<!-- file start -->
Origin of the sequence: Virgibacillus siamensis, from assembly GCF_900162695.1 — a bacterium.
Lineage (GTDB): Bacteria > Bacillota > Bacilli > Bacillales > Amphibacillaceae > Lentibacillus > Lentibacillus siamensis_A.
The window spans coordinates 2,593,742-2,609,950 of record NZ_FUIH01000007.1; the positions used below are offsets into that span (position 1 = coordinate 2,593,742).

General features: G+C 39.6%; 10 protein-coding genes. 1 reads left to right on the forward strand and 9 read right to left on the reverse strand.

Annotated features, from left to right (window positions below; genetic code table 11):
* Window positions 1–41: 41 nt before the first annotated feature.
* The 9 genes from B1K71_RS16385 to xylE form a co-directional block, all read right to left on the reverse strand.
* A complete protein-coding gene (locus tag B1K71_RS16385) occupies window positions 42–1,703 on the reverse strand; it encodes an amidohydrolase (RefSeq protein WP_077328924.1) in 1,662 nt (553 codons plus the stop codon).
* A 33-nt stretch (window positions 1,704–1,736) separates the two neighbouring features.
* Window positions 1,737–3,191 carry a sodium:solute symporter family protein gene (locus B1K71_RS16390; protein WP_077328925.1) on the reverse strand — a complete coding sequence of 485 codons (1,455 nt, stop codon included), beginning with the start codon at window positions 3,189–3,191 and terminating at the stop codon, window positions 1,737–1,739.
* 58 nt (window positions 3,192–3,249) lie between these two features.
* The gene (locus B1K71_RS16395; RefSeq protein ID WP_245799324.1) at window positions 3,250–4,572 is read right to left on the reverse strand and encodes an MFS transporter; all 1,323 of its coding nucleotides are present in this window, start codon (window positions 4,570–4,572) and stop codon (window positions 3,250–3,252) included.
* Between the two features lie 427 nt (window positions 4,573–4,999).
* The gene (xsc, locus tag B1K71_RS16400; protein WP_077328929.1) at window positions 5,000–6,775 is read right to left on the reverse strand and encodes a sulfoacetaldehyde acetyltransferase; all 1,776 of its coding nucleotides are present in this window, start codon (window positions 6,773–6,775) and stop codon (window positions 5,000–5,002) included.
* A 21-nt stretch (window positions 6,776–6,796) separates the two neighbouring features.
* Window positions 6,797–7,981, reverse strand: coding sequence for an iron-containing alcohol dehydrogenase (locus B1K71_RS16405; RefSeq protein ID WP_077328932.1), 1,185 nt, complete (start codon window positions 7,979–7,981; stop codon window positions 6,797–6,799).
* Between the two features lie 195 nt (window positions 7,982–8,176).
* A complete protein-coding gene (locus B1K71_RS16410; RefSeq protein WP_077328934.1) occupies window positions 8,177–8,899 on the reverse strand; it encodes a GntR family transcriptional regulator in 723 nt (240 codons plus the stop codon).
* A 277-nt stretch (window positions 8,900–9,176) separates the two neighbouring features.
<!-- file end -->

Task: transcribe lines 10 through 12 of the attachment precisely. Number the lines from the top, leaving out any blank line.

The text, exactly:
* Window positions 1,737–3,191 carry a sodium:solute symporter family protein gene (locus B1K71_RS16390; protein WP_077328925.1) on the reverse strand — a complete coding sequence of 485 codons (1,455 nt, stop codon included), beginning with the start codon at window positions 3,189–3,191 and terminating at the stop codon, window positions 1,737–1,739.
* 58 nt (window positions 3,192–3,249) lie between these two features.
* The gene (locus B1K71_RS16395; RefSeq protein ID WP_245799324.1) at window positions 3,250–4,572 is read right to left on the reverse strand and encodes an MFS transporter; all 1,323 of its coding nucleotides are present in this window, start codon (window positions 4,570–4,572) and stop codon (window positions 3,250–3,252) included.